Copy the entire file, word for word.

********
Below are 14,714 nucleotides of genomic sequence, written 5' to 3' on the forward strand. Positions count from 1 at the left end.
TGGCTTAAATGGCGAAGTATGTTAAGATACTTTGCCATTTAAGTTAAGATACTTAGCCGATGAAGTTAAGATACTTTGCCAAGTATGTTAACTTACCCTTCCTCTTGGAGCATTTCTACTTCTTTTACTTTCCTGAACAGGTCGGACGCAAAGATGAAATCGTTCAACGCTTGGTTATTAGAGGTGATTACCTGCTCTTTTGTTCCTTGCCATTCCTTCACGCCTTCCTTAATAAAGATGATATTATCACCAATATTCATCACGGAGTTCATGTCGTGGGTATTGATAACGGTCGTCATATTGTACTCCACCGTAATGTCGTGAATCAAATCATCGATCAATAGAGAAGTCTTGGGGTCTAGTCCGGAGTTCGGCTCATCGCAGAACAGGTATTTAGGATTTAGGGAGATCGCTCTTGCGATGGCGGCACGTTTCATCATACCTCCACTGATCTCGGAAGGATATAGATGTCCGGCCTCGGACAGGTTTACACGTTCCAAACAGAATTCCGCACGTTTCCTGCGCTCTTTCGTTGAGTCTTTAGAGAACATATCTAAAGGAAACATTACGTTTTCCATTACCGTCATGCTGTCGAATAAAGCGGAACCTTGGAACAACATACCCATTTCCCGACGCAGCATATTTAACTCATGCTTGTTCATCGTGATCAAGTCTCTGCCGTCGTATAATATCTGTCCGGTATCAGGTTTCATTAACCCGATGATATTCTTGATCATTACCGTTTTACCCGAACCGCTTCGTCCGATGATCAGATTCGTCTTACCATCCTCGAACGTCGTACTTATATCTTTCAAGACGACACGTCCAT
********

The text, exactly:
Below are 14,714 nucleotides of genomic sequence, written 5' to 3' on the forward strand. Positions count from 1 at the left end.
TGGCTTAAATGGCGAAGTATGTTAAGATACTTTGCCATTTAAGTTAAGATACTTAGCCGATGAAGTTAAGATACTTTGCCAAGTATGTTAACTTACCCTTCCTCTTGGAGCATTTCTACTTCTTTTACTTTCCTGAACAGGTCGGACGCAAAGATGAAATCGTTCAACGCTTGGTTATTAGAGGTGATTACCTGCTCTTTTGTTCCTTGCCATTCCTTCACGCCTTCCTTAATAAAGATGATATTATCACCAATATTCATCACGGAGTTCATGTCGTGGGTATTGATAACGGTCGTCATATTGTACTCCACCGTAATGTCGTGAATCAAATCATCGATCAATAGAGAAGTCTTGGGGTCTAGTCCGGAGTTCGGCTCATCGCAGAACAGGTATTTAGGATTTAGGGAGATCGCTCTTGCGATGGCGGCACGTTTCATCATACCTCCACTGATCTCGGAAGGATATAGATGTCCGGCCTCGGACAGGTTTACACGTTCCAAACAGAATTCCGCACGTTTCCTGCGCTCTTTCGTTGAGTCTTTAGAGAACATATCTAAAGGAAACATTACGTTTTCCATTACCGTCATGCTGTCGAATAAAGCGGAACCTTGGAACAACATACCCATTTCCCGACGCAGCATATTTAACTCATGCTTGTTCATCGTGATCAAGTCTCTGCCGTCGTATAATATCTGTCCGGTATCAGGTTTCATTAACCCGATGATATTCTTGATCATTACCGTTTTACCCGAACCGCTTCGTCCGATGATCAGATTCGTCTTACCATCCTCGAACGTCGTACTTATATCTTTCAAGACGACACGTCCAT